Monday, January 10, 2011

The Chronicles of Vladimir Tod: Twelfth Grade Kills by Heather Brewer

Vladimir Tod is a vampire, and the only vampire who was born of a woman rather than created with a bite. This makes him rather special in vampire society, and there is a prophecy about a vampire being born and who is known as the Pravus. But the impact of the Pravus is debated. He is supposed to either rule the vampires or to take over the humans and rule them as a despot.

Vlad is still off-balance from the results of his last year. He drank from the vampire known as Dorian, who may have been mad, but who was the keeper of the prophecy of the Pravus. Dorian saved Vlad from a stake wielded by his supposed friend Joss, a vampire slayer, and was dying anyway. Dorian begged Vlad to drink his blood, the only way he would know the truth of the Prophecy of the Pravus for himself. In the aftermath of drinking Dorian's blood, Vlad nearly beat Joss to death and was only stopped by the appearance of his father, who told him not to kill the boy. Then, his father disappeared.

Now, Vlad tries to stay by Joss's side with his friend and Drudge, Henry, as they wait for the paramedics to arrive. Henry wants Vlad to flee and avoid lots of hard questions, but no one seems to suspect that Vlad had anything to do with Joss's injuries. But at the hospital, Joss's mother tells Vlad to stay away from her son, and Vlad agrees. But as soon as he arrives home, he gets two shocking pieces of information. First of all, Slayers are in town and they want Vlad dead. Vlad knocks out two Slayers disguised as cops who attack him in an alley. But the sight of them in Bathory makes him cautious.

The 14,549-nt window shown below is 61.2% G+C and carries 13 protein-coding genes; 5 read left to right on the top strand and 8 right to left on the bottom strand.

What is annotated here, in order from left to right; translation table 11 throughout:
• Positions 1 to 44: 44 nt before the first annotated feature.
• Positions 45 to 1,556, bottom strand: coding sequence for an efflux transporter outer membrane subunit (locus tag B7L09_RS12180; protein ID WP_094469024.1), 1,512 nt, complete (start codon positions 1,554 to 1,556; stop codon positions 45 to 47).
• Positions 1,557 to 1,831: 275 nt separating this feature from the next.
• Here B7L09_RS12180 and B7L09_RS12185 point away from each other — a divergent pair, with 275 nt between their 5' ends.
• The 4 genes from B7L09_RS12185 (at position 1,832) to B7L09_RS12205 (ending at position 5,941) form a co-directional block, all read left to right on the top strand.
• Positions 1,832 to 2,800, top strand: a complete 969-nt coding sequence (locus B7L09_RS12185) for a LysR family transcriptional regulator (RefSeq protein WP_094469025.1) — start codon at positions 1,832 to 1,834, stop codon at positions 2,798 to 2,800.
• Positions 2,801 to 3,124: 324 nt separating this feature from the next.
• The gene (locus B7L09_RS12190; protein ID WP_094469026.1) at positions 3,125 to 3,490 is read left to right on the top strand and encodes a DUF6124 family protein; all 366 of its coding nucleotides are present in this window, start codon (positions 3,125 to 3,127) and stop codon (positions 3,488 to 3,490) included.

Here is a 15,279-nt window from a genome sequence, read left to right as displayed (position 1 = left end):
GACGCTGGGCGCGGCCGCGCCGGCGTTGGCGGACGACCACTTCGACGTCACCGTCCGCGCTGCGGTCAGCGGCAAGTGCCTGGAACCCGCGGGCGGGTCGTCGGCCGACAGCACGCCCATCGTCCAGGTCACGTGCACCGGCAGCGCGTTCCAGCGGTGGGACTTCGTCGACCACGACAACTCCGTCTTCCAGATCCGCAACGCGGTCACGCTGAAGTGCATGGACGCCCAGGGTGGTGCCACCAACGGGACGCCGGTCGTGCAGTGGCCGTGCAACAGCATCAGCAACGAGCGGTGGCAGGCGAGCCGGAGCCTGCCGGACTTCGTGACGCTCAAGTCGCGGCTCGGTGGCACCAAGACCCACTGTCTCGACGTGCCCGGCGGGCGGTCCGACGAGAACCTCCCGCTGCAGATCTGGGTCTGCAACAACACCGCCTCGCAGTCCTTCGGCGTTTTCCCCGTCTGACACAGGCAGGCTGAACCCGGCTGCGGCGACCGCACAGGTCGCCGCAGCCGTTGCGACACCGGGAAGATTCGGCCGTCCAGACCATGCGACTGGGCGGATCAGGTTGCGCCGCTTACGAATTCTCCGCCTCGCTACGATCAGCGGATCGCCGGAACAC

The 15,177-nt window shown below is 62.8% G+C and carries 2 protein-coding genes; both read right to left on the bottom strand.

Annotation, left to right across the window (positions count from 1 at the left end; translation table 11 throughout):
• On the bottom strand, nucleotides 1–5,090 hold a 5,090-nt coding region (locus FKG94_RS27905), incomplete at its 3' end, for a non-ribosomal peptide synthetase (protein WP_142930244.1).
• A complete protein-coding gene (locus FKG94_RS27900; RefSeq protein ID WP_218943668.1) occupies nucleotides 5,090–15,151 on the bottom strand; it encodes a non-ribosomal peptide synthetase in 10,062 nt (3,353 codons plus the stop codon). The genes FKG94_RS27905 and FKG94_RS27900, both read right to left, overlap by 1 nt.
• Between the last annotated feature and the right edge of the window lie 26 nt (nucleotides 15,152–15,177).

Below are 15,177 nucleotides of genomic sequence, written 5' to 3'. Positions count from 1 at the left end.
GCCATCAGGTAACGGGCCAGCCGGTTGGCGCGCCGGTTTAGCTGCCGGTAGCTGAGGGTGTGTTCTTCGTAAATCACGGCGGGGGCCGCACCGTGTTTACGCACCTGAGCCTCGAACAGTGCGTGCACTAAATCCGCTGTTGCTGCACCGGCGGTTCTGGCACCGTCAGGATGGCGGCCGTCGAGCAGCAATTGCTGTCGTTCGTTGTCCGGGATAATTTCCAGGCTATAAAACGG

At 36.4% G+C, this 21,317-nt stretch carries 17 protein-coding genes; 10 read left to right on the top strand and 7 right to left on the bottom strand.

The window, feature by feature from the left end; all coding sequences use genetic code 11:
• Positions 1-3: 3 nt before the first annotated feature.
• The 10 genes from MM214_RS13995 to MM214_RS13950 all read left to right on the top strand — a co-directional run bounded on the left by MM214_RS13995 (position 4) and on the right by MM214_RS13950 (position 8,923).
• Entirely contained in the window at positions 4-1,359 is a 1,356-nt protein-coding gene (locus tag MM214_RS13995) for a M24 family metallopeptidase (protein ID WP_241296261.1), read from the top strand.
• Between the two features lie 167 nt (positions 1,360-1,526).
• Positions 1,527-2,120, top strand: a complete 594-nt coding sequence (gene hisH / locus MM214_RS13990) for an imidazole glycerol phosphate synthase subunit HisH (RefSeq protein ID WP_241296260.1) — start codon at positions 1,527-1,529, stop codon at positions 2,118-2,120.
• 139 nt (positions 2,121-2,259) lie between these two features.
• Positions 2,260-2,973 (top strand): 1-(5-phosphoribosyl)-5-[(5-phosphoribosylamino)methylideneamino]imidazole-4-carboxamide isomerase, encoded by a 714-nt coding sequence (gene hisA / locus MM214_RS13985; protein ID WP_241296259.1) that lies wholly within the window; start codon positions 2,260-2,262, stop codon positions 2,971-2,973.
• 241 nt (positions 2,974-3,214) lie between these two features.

Second comes from Em, a member of the vampire council. First comes the shocking news that D'Ablo is dead. Killed by someone unknown. Second is a summons from the council for Vlad to pay for his father's crimes. To wit: falling in love with a human woman and sharing the secret of vampire existence with her. Em promises Vlad that he will be put on trial for his father's crimes, and she will take pleasure in executing him for them. Vlad tells her that he has seen his father... alive. Em is momentarily taken aback by this news and tells Vlad that he has until the end of the year to bring his father in. Either his father, Tomas, will pay for his crimes, or Vlad will.

Vlad immediately sets off in search of Tomas, without any luck whatsoever. He also tells Ottis about his father's reappearance, and Ottis doesn't necessarily believe Vlad. He thinks that Tomas was a vision that came from Vlad drinking Dorian's blood. And it seems that Vlad has inherited some of Dorian's seeing abilities, but that is nothing compared to the sensation when Tomas reappears, and Ottis sees him as well.

Tomas, it seems, survived the fire long ago, as he had gone to Elysium to spy on it. Even though he was banished from Elysium and the presence of other vampires, his hunger for their society made him spy on them, and to break into their libraries to read what books they had on the Pravus. When he left to do so that day, it meant he was out of the house when whoever it was broke in and set the fire, killing Vladimir's mother. He doesn't know whose body it was that was taken for his own, nor what really happened. By the time he returned, his wife was dead, and the fire was already burning out of control. He hid out of fear, and in hopes that Vlad would not be blamed for his crimes. Obviously, that hope has come to naught, so he plans to stick around to be tried himself and take the burden off of Vlad. It's the only thing he can do for his son now.